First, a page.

Sleater-Kinney’s Dig Me Out, 20 Years On

April 13, 2017

Sleater-Kinney’s Dig Me Out changed the course of my life.

During the summer of 1997, I was an intern at Rolling Stone through the American Society of Magazine editors. The ASME program seemed great–two and a half months of paid work at a magazine, with promises of clips at the end. I was thrilled first to be accepted into the program, and then ecstatic to be matched with Rolling Stone. Everything was coming up Elizabeth!

Except it wasn’t. It turned out that Rolling Stone was the only magazine in the program that didn’t allow its ASME interns to write anything. And then the editorial assistant started a class war between me and the other interns at Rolling Stone by mentioning casually I was getting paid, while they weren’t. And then I attended an editorial meeting where someone called Gwen Stefani “fat.” And then I got stuck in the research department with little to do, and only 1997 internet.

I spent my days feeling isolated and like my life’s dream was crashing down around me because I was utterly failing to impress people who didn’t notice my existence. So one afternoon, I skipped out of interning early and did the only thing that would make me feel better: I went CD shopping.

Somewhere on St. Mark’s Place, I picked up Sleater-Kinney’s Dig Me Out, which had been released two months earlier. I’d never actually heard them before that moment. I’d only read a few reviews—Ann Powers’ in Spin, probably others—and read an article (though not the notorious Spin profile that outed Carrie and Corin as a former couple). They were feminist, a major point in their favor, since my internship kept feeling more and more sexist. I’d heard people around Rolling Stone describe them as “grown-up” riot grrrl, which felt equal parts condescending and intriguing. The final factor in my immediate decision to purchase was the cover of Dig Me Out. The members of Sleater-Kinney looked dorky-cool, and not too far off from the way I dressed.

Back in the dorm, I put Dig Me Out into my Discman, headphones on. The opening guitar riff of the title track sounded like nothing I expected: propulsive, crunchy, and catchy almost despite itself. It relied on none of the old, tired tropes of punk or blues hooks, instead pushing forward with an almost linear urgency closer to post-punk but far more powerful.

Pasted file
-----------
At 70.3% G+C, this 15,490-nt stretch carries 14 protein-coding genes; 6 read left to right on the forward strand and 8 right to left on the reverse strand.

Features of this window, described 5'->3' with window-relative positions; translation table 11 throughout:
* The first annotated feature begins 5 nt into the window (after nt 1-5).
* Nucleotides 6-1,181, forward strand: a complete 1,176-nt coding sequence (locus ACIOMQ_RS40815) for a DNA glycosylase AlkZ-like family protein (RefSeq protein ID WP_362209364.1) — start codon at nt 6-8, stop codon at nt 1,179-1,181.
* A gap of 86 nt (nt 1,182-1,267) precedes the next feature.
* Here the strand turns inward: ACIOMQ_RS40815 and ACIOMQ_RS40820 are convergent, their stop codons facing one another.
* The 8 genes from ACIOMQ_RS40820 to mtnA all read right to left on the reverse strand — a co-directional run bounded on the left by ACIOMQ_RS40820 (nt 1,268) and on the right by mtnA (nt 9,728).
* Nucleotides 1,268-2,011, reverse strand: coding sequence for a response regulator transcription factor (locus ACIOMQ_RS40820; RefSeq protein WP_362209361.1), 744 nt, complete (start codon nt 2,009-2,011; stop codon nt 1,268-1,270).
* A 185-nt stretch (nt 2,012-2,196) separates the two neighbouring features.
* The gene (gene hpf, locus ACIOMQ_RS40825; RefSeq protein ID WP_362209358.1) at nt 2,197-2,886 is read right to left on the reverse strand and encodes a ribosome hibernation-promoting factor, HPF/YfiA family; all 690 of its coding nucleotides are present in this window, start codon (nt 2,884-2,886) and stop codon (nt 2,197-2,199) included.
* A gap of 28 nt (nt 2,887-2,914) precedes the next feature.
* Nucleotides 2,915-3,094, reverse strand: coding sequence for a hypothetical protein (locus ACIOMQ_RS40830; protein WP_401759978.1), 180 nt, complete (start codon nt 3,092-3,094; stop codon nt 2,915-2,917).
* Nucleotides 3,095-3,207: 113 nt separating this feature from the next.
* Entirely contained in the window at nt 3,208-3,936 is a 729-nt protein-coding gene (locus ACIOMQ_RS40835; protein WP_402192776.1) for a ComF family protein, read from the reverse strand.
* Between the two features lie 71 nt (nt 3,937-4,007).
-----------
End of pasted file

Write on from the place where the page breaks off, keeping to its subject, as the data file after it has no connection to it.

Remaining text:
A cool riff alone might have drawn my attention, but “Dig Me Out” (again, just the song—we’ll get to the rest of the album in a second) set up the Sleater-Kinney formula. A second guitar joined the other, buzzing up and down and around the lead. That second guitar defied the easy description as “rhythm” guitar. Instead, it established a counter melody that pushed the lead. Finally, more than support, the drums formed the third leg of the trio, sophisticated and powerful at times and restrained at others with perfect instinct.

And above it all was Corin Tucker’s voice, a buzzsaw of perfection in the sense that her voice could cut through any musical texture with precision. She could project, damn it.

This band I’d taken a chance on was fucking amazing. They didn’t sound like anyone else I listened to. They weren’t derivative of anyone! I hadn’t wasted my tiny intern income on a crap album!

And then I listened to “One More Hour.” A lot of rock journalists at the time buzzed about the lyrics, which concerned the end of a same-sex relationship, in a way that felt a little gross and crossed from “this is progressive to talk about” into “let’s fetishize lesbians.” (Again, it was 1997.)  It might have been Corin Tucker’s voice, which sounded on the edge of despair, or it might have been that the song perfectly explored the end of a relationship, but although I wasn’t in a relationship with a girl, I felt that song. Before heading to New York, I’d been mired in an “Are we friends or are we dating?” thing with a guy friend, and, at the same time, I felt like I was losing my best friend to her new boyfriend, with whom she spent every waking (and sleeping) moment. Because I didn’t have her wise counsel to rely on, I ended up spending even more time with the problematic guy, and everything exploded in a big mess.  

By the time I got to the catchier, less-heavy songs on the album–”Words and Guitar,” “Little Babies,” and “Dance Song ‘97”–I welcomed the emotional respite. “Words and Guitar” gave me a different kind of inspiration, though. As one of Sleater-Kinney’s meta-rock songs (as in, it’s a rock song about rock music), “Words and Guitar” carved out a place where women could make music and they didn’t have to sound exactly like dude-bands, but they could also be technically proficient and original.

It made sense with my feelings about my internship at Rolling Stone, too. It became clear to me over that summer that I did not fit in the standard shape of “rock journalist,” or even “rock critic.” And if Sleater-Kinney didn’t try to change their music to be something more mainstream, I could find a place where I wouldn’t have to change myself in order to write about music.

Of course, I’m still looking for that place.

 

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